The number one reason a distressed homeowner should proceed with a short sale is to protect their ability to obtain financing in the future. Most short sales result in a “settlement” status on their credit report as opposed to “foreclosure”. Fannie Mae and Freddie Mac guidelines are much more favorable to borrowers with short sale on their credit report, typically allowing a borrower to obtain financing for a new home within a couple of years. In sharp contrast, a foreclosure remains on a credit report for seven years, making it very difficult to finance another house, a car, open a new business, or even qualify for credit cards. Any loans received will most likely bear very high interest rates. Bottom line: the end result of a short sale is minor when compared to the consequences of a foreclosure. Foreclosures have a devastating effect on credit history, job security, employment opportunities, security clearances, military and law enforcement careers, and the most serious of all – the ability to purchase a home in the future. Also, a foreclosure becomes public record, which is searchable by anyone, and can never be removed.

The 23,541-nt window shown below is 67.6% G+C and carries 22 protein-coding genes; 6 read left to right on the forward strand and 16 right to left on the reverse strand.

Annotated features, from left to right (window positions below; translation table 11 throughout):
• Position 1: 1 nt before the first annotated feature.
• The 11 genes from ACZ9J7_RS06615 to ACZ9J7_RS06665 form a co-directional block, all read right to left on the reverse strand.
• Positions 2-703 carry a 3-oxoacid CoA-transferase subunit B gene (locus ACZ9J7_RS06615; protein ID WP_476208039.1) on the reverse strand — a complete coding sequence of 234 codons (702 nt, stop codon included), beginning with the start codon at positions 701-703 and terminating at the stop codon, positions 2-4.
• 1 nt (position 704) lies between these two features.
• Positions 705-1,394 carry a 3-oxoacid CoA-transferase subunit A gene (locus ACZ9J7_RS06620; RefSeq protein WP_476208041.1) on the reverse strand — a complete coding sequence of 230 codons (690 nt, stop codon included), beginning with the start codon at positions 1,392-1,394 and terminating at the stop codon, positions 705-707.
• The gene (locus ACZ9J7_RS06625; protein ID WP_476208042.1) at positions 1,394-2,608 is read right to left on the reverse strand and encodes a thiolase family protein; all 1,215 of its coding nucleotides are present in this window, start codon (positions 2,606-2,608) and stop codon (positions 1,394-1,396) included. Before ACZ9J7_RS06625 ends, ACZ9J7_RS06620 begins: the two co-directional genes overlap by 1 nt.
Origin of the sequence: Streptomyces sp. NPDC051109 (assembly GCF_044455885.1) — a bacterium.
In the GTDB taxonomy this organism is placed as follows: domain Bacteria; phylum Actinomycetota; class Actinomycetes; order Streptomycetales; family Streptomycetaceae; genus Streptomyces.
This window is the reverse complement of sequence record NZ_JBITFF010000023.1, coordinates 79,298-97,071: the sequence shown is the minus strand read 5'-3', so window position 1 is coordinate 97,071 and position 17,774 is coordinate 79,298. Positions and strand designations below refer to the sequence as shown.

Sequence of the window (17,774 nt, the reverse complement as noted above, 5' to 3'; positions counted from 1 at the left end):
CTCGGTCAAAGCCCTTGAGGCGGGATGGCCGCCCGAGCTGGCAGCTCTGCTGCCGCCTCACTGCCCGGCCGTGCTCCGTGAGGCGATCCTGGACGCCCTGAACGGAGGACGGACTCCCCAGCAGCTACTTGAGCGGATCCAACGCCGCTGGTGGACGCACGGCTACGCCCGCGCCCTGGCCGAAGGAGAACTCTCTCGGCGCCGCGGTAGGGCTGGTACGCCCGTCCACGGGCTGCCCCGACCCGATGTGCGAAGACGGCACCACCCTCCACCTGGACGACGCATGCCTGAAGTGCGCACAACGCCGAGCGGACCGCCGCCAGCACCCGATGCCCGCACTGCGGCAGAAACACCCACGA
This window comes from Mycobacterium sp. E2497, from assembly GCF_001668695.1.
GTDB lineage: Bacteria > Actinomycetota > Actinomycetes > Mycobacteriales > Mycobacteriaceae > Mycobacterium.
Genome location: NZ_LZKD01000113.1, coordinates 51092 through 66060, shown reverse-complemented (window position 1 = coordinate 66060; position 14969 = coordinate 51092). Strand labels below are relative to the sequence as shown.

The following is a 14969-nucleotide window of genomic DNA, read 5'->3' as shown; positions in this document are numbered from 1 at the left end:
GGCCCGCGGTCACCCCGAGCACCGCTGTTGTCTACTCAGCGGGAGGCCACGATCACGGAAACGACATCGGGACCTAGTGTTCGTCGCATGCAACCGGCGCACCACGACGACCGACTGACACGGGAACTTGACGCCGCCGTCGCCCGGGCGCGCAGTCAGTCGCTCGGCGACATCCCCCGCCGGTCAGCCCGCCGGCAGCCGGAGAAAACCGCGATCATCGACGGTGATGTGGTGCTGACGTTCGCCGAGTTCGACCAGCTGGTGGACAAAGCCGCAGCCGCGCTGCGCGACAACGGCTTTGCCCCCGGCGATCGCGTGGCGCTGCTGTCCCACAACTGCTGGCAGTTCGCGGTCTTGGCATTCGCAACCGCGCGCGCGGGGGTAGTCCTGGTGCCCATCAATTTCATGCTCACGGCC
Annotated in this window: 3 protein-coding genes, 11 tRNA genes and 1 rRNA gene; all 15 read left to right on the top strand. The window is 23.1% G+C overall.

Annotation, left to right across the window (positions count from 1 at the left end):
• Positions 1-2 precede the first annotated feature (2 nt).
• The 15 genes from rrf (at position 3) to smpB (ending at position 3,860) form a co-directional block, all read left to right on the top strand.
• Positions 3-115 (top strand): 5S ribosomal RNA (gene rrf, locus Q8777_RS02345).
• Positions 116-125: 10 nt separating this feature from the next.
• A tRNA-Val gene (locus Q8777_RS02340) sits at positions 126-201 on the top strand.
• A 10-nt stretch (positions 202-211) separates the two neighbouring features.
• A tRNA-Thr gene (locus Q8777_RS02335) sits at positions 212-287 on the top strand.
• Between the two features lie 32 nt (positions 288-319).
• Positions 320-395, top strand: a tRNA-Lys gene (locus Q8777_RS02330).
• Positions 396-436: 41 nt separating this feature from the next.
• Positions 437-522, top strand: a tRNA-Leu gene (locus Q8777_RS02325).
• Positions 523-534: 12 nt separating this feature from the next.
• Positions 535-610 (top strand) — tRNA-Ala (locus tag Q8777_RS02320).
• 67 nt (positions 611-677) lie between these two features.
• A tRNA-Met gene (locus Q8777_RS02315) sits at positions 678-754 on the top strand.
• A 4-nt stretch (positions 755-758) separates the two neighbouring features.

A Short Sale offers a fresh start, eliminating debt, while minimizing damage to credit and avoiding eviction proceedings.
Government programs (HAFA, HUD PES, lender initiated short sale programs)
We are very familiar with government short sale programs and get as many of our short sale files into these programs as often and quickly as possible. There are many reasons to do this. Firstly, these programs assist us in putting a stop to foreclosure proceedings, thus buying us more time to get an offer and eventual short sale approval. Secondly, many of these programs mandate lenders to waive deficiencies – good news to the seller/borrower. Thirdly, these programs provide thousands of dollars from the Treasury to assist the lenders in approving the short sale by providing contributions to 2ndlienholders to satisfy their debt, and by providing monetary incentives to the seller for relocation expenses. Additionally, these programs can look in a 6% commission to the agents, plus accelerate deadlines to receive approvals from the lenders.